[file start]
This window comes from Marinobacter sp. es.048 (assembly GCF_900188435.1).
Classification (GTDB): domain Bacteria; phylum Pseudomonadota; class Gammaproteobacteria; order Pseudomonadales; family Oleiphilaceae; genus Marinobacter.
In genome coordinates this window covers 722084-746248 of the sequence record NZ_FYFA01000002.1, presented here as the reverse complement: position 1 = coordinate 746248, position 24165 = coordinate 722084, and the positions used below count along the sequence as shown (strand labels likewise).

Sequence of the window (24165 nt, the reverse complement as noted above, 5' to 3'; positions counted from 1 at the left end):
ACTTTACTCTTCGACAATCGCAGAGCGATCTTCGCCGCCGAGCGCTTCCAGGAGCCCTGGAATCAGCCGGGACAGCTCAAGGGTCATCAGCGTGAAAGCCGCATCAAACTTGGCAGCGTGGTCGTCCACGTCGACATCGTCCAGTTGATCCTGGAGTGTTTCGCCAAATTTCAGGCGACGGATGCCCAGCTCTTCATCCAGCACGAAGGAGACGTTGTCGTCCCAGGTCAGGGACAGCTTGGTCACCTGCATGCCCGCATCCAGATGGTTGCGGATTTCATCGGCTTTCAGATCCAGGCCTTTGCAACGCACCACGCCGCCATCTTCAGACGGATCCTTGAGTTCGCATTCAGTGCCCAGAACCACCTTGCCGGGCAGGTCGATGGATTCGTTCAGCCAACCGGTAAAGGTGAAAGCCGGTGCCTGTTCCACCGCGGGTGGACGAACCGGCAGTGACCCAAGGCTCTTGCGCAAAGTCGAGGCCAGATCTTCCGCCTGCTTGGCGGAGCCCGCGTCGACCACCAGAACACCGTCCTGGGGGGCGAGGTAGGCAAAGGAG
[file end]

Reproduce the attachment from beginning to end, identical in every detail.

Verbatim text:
This window comes from Marinobacter sp. es.048 (assembly GCF_900188435.1).
Classification (GTDB): domain Bacteria; phylum Pseudomonadota; class Gammaproteobacteria; order Pseudomonadales; family Oleiphilaceae; genus Marinobacter.
In genome coordinates this window covers 722084-746248 of the sequence record NZ_FYFA01000002.1, presented here as the reverse complement: position 1 = coordinate 746248, position 24165 = coordinate 722084, and the positions used below count along the sequence as shown (strand labels likewise).

Sequence of the window (24165 nt, the reverse complement as noted above, 5' to 3'; positions counted from 1 at the left end):
ACTTTACTCTTCGACAATCGCAGAGCGATCTTCGCCGCCGAGCGCTTCCAGGAGCCCTGGAATCAGCCGGGACAGCTCAAGGGTCATCAGCGTGAAAGCCGCATCAAACTTGGCAGCGTGGTCGTCCACGTCGACATCGTCCAGTTGATCCTGGAGTGTTTCGCCAAATTTCAGGCGACGGATGCCCAGCTCTTCATCCAGCACGAAGGAGACGTTGTCGTCCCAGGTCAGGGACAGCTTGGTCACCTGCATGCCCGCATCCAGATGGTTGCGGATTTCATCGGCTTTCAGATCCAGGCCTTTGCAACGCACCACGCCGCCATCTTCAGACGGATCCTTGAGTTCGCATTCAGTGCCCAGAACCACCTTGCCGGGCAGGTCGATGGATTCGTTCAGCCAACCGGTAAAGGTGAAAGCCGGTGCCTGTTCCACCGCGGGTGGACGAACCGGCAGTGACCCAAGGCTCTTGCGCAAAGTCGAGGCCAGATCTTCCGCCTGCTTGGCGGAGCCCGCGTCGACCACCAGAACACCGTCCTGGGGGGCGAGGTAGGCAAAGGAG